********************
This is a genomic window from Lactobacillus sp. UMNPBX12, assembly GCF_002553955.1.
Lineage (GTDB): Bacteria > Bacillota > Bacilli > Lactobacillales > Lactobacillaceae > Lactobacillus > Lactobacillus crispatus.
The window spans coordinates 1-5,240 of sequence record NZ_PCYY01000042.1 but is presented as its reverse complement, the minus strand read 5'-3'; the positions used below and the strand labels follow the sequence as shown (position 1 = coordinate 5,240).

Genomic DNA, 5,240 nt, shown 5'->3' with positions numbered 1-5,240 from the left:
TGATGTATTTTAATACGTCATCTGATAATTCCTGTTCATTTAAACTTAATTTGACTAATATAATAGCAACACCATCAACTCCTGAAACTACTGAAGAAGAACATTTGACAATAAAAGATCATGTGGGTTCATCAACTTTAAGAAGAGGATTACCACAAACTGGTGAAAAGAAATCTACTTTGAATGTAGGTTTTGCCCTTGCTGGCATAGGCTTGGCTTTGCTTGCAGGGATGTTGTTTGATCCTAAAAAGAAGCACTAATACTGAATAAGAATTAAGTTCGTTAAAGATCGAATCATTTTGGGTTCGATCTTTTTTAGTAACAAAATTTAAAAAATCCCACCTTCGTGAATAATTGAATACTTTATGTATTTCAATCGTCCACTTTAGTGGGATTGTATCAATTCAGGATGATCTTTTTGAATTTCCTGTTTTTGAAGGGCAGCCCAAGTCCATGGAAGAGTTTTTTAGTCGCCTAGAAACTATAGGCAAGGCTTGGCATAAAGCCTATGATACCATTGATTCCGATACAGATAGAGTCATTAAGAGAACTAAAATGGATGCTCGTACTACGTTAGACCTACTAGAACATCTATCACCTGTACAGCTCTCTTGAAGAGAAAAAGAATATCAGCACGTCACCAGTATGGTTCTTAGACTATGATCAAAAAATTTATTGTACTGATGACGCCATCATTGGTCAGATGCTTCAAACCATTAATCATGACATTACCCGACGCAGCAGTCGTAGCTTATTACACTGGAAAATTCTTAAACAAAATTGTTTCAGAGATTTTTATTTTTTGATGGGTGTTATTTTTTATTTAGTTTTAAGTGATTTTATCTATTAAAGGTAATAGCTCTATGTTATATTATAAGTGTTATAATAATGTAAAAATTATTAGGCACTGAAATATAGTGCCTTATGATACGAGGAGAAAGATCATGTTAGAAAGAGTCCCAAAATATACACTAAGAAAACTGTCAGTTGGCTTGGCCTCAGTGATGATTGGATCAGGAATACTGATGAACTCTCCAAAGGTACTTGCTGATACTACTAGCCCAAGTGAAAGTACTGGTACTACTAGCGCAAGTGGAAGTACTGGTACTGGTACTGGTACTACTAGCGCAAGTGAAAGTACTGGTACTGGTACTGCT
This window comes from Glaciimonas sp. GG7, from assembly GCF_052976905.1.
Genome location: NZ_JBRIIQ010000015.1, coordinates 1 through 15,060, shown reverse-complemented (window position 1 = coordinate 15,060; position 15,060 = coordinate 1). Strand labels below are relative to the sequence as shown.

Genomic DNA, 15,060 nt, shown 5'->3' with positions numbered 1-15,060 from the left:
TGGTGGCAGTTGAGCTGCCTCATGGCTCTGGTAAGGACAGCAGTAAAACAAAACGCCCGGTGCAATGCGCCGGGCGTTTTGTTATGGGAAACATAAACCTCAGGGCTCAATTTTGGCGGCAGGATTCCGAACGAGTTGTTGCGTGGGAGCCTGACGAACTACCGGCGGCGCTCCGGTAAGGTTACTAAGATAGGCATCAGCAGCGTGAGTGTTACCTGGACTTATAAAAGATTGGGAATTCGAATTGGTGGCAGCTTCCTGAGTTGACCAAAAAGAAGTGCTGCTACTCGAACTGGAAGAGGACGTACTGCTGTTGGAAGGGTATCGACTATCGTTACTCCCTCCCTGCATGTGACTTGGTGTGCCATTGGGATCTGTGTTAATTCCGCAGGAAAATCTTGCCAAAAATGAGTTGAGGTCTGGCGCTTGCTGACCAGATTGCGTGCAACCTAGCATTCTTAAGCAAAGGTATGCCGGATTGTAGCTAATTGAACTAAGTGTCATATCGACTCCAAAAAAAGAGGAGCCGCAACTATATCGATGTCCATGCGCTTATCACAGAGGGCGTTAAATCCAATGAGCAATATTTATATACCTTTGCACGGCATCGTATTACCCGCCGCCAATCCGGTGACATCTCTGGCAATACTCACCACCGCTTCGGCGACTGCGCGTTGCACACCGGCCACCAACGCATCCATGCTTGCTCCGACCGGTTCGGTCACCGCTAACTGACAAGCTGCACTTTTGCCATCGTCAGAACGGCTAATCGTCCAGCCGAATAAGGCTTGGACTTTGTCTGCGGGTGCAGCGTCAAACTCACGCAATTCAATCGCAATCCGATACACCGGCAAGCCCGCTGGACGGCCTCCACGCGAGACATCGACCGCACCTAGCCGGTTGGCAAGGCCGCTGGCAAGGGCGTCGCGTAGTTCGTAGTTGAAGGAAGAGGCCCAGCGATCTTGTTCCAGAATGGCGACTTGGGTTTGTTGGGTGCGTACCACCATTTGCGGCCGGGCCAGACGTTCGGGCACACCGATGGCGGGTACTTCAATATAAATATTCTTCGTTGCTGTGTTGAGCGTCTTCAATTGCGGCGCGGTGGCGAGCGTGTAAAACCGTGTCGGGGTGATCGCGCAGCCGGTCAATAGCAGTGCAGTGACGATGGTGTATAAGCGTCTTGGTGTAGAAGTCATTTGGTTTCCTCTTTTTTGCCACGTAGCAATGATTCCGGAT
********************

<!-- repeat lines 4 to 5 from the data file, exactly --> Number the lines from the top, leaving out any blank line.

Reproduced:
Genomic DNA, 5,240 nt, shown 5'->3' with positions numbered 1-5,240 from the left:
TGATGTATTTTAATACGTCATCTGATAATTCCTGTTCATTTAAACTTAATTTGACTAATATAATAGCAACACCATCAACTCCTGAAACTACTGAAGAAGAACATTTGACAATAAAAGATCATGTGGGTTCATCAACTTTAAGAAGAGGATTACCACAAACTGGTGAAAAGAAATCTACTTTGAATGTAGGTTTTGCCCTTGCTGGCATAGGCTTGGCTTTGCTTGCAGGGATGTTGTTTGATCCTAAAAAGAAGCACTAATACTGAATAAGAATTAAGTTCGTTAAAGATCGAATCATTTTGGGTTCGATCTTTTTTAGTAACAAAATTTAAAAAATCCCACCTTCGTGAATAATTGAATACTTTATGTATTTCAATCGTCCACTTTAGTGGGATTGTATCAATTCAGGATGATCTTTTTGAATTTCCTGTTTTTGAAGGGCAGCCCAAGTCCATGGAAGAGTTTTTTAGTCGCCTAGAAACTATAGGCAAGGCTTGGCATAAAGCCTATGATACCATTGATTCCGATACAGATAGAGTCATTAAGAGAACTAAAATGGATGCTCGTACTACGTTAGACCTACTAGAACATCTATCACCTGTACAGCTCTCTTGAAGAGAAAAAGAATATCAGCACGTCACCAGTATGGTTCTTAGACTATGATCAAAAAATTTATTGTACTGATGACGCCATCATTGGTCAGATGCTTCAAACCATTAATCATGACATTACCCGACGCAGCAGTCGTAGCTTATTACACTGGAAAATTCTTAAACAAAATTGTTTCAGAGATTTTTATTTTTTGATGGGTGTTATTTTTTATTTAGTTTTAAGTGATTTTATCTATTAAAGGTAATAGCTCTATGTTATATTATAAGTGTTATAATAATGTAAAAATTATTAGGCACTGAAATATAGTGCCTTATGATACGAGGAGAAAGATCATGTTAGAAAGAGTCCCAAAATATACACTAAGAAAACTGTCAGTTGGCTTGGCCTCAGTGATGATTGGATCAGGAATACTGATGAACTCTCCAAAGGTACTTGCTGATACTACTAGCCCAAGTGAAAGTACTGGTACTACTAGCGCAAGTGGAAGTACTGGTACTGGTACTGGTACTACTAGCGCAAGTGAAAGTACTGGTACTGGTACTGCT